Tell Health promises to raise the level of online medical chat

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On one level, the people behind Chicago-based Tell Health are doing something familiar — building a social media network and hoping the world will come to it. But beyond that basic idea is something novel and perhaps a bit risky.

Co-founders Nikola Nestorov and Dr. Alan Gaffney are entering a crowded part of the digital sphere. Getting health care information is among the leading reasons people go online, and there are outlets galore to serve their interests.

Trouble is, a lot of information is bad, especially if it comes from unmoderated platforms. The New York Times recently reported about how TikTok has become full of people circulating health care myths, so much so there’s a subculture now of medical professionals and academics who use the same platform to debunk the myths.

Online, people can build followings by being shrill and outlandish. Nestorov, the CEO, and Gaffney, the chief medical officer, are betting they can score with health care workers and the public by relying on facts and truth, spoken without fear, favor or moral indignation.

Gaffney said many in the medical field avoid social media because of the abuse that can come with it. Tell Health is reaching out to that reluctant group as well as those comfortable with an online presence. “We expect that giving them a safer, professional space will increase the participation,” Nestorov said.

Signing up is free for both medical staff and laypersons. Those on the medical side can join after their credentials are verified, while the public has to register with a name and mobile phone number. A medical pro can post, and people can respond if they have enabled comments. More features are planned, but all with the intent of circulating only trustworthy information while protecting patient privacy.

Key to the whole concept is that an independent board of medical pros will monitor all posts, whatever the source, and can ban chronic offenders. “At the end of the day, we want those people off our platform, whereas most of the other social media apps just don’t care,” Gaffney said.

He said Tell Health has gotten “fantastic uptake” for the app in the U.S. and Europe, where it’s been rolled out so far but declined to offer specifics.

Since it’s free to users, where’s the money to be made? In the short term, it’s in advertising, a standard play for social media. But the co-founders insist users won’t be creeped out by ads that follow them based on what they look at on the platform.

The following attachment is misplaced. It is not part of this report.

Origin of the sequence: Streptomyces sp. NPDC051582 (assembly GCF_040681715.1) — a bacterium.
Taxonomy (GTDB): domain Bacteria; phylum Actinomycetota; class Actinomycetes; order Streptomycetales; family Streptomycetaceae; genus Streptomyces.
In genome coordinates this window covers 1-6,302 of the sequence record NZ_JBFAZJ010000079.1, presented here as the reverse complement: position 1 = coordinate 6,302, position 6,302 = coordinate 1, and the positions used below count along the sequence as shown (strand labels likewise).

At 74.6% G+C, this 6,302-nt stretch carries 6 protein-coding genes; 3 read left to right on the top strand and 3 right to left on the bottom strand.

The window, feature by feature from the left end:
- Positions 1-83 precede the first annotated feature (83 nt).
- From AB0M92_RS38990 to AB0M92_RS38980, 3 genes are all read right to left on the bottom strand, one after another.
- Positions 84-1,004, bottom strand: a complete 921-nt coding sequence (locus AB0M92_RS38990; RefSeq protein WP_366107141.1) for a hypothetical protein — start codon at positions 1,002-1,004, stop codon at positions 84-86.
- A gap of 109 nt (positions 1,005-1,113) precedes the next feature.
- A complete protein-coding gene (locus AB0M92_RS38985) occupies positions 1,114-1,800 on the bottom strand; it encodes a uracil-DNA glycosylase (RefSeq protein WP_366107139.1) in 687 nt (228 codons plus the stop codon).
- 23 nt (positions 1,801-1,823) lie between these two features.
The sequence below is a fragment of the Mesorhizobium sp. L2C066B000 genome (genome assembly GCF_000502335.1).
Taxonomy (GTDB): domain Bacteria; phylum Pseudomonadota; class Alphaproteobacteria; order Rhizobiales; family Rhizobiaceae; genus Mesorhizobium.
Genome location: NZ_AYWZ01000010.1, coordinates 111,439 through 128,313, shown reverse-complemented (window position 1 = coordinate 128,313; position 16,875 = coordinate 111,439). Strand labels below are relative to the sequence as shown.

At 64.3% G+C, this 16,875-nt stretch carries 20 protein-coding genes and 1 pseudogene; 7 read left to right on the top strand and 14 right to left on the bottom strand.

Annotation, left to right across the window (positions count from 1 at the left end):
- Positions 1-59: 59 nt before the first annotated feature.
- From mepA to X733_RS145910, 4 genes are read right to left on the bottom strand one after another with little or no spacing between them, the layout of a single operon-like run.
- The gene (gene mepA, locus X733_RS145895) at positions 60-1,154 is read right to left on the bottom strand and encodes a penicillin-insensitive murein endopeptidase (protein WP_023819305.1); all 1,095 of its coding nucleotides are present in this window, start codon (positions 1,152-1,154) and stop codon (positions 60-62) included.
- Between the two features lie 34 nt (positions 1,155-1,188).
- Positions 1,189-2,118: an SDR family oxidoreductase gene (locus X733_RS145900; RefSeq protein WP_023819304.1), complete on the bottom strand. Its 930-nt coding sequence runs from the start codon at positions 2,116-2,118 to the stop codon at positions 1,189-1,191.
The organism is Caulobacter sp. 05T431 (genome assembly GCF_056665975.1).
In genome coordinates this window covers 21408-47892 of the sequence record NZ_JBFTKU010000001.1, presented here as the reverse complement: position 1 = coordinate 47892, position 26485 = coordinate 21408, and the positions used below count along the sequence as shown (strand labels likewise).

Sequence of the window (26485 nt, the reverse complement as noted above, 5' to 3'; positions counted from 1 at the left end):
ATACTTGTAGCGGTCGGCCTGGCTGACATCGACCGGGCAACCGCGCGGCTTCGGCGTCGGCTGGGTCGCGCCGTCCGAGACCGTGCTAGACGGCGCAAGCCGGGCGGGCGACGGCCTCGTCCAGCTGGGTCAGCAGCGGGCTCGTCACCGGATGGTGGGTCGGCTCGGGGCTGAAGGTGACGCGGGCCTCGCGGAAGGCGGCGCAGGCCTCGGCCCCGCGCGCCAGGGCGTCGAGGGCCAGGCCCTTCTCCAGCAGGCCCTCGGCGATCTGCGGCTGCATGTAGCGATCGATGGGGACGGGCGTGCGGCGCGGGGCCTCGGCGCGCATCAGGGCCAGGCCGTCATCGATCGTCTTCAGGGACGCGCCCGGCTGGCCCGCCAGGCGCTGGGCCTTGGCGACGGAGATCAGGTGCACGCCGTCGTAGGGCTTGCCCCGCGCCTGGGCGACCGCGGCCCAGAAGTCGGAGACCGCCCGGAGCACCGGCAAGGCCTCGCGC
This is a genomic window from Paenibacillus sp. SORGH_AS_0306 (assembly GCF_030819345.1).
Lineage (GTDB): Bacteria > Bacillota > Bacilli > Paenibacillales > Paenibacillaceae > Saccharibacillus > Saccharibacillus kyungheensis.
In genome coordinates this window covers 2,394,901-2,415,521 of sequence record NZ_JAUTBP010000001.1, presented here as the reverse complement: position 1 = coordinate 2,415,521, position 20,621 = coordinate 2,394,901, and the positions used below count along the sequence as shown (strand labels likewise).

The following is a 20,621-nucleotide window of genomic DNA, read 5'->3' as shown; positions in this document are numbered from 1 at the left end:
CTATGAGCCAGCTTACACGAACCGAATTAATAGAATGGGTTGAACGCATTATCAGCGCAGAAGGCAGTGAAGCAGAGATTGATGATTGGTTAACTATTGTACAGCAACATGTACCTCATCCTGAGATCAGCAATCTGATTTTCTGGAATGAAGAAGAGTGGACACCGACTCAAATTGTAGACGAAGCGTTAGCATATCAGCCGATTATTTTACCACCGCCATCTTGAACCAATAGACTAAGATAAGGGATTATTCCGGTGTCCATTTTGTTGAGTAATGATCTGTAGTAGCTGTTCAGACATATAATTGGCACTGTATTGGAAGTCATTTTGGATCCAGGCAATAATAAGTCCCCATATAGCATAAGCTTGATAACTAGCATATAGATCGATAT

“We want to make sure the trust stays within the platform,” Gaffney said. “If it isn’t trustworthy, then we’ve lost the basic tenet of the whole thing. What we want to do is make sure that the patient remains in control. We will allow the patients to get advertisements, but only on their terms.”

Down the road, the company might earn revenue from partnerships with hospitals and other health care organizations, and perhaps by finding patients for clinical trials.

Tell Health has global ambitions, but its base is Chicago. The idea has been incubated at Matter, the resource for medical startups that operates out of the Merchandise Mart.

Nestorov has a background in information technology and worked in European telecommunications. A native of Bulgaria, he’s lived in Ireland and, for the last seven years, in Chicago. Gaffney is an intensive care physician overseas who formerly worked at Columbia University Medical Center in New York. They connected because their wives are friends.

“We discussed many times whether we should set up in Boston or in San Francisco, and we’ve been close to doing both,” Nestorov said. “But Chicago is meat and potatoes.” He said it’s a more welcoming place, with people open to hearing ideas and offering advice well before Tell Health goes in search of venture capital.

The company, which Nestorov said has about a dozen employees, has been operating on seed money from friends and family and other connections. It will need venture capital to “scale fast,” Nestorov said. The co-founders hope they can raise about $15 million for that purpose next year. By that time, they will need to show progress toward a two-year goal of having 25 million users. They declined to say how many users they have.

The challenge ahead is towering, and the company will have to ensure content reviews by busy professionals can keep up with growing usage.

But Nestorov said he believes the app will appeal to a younger generation less likely to seek medical information from established sources such as the Mayo Clinic or WebMD.

“Almost their entire worldview comes from social media. … This is a way of engaging these patients, particularly in underserved communities,” he said.





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